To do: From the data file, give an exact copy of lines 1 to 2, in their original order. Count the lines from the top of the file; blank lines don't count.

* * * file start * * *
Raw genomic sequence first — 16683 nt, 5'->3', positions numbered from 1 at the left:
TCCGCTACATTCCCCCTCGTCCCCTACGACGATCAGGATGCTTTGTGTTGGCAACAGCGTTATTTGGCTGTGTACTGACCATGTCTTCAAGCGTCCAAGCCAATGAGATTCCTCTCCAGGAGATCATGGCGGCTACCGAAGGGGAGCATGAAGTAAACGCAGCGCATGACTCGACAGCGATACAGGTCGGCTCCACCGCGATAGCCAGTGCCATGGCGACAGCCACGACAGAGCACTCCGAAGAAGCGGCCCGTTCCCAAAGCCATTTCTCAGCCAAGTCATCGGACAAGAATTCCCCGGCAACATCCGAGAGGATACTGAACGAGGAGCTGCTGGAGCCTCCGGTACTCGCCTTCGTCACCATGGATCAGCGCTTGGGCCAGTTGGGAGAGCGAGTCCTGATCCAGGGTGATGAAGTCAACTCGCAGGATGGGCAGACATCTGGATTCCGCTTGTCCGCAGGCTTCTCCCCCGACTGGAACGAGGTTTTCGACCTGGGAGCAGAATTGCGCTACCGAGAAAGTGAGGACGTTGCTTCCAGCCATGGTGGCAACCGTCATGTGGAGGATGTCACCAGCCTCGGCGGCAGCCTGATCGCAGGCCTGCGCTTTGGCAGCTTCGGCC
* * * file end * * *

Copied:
Raw genomic sequence first — 16683 nt, 5'->3', positions numbered from 1 at the left:
TCCGCTACATTCCCCCTCGTCCCCTACGACGATCAGGATGCTTTGTGTTGGCAACAGCGTTATTTGGCTGTGTACTGACCATGTCTTCAAGCGTCCAAGCCAATGAGATTCCTCTCCAGGAGATCATGGCGGCTACCGAAGGGGAGCATGAAGTAAACGCAGCGCATGACTCGACAGCGATACAGGTCGGCTCCACCGCGATAGCCAGTGCCATGGCGACAGCCACGACAGAGCACTCCGAAGAAGCGGCCCGTTCCCAAAGCCATTTCTCAGCCAAGTCATCGGACAAGAATTCCCCGGCAACATCCGAGAGGATACTGAACGAGGAGCTGCTGGAGCCTCCGGTACTCGCCTTCGTCACCATGGATCAGCGCTTGGGCCAGTTGGGAGAGCGAGTCCTGATCCAGGGTGATGAAGTCAACTCGCAGGATGGGCAGACATCTGGATTCCGCTTGTCCGCAGGCTTCTCCCCCGACTGGAACGAGGTTTTCGACCTGGGAGCAGAATTGCGCTACCGAGAAAGTGAGGACGTTGCTTCCAGCCATGGTGGCAACCGTCATGTGGAGGATGTCACCAGCCTCGGCGGCAGCCTGATCGCAGGCCTGCGCTTTGGCAGCTTCGGCC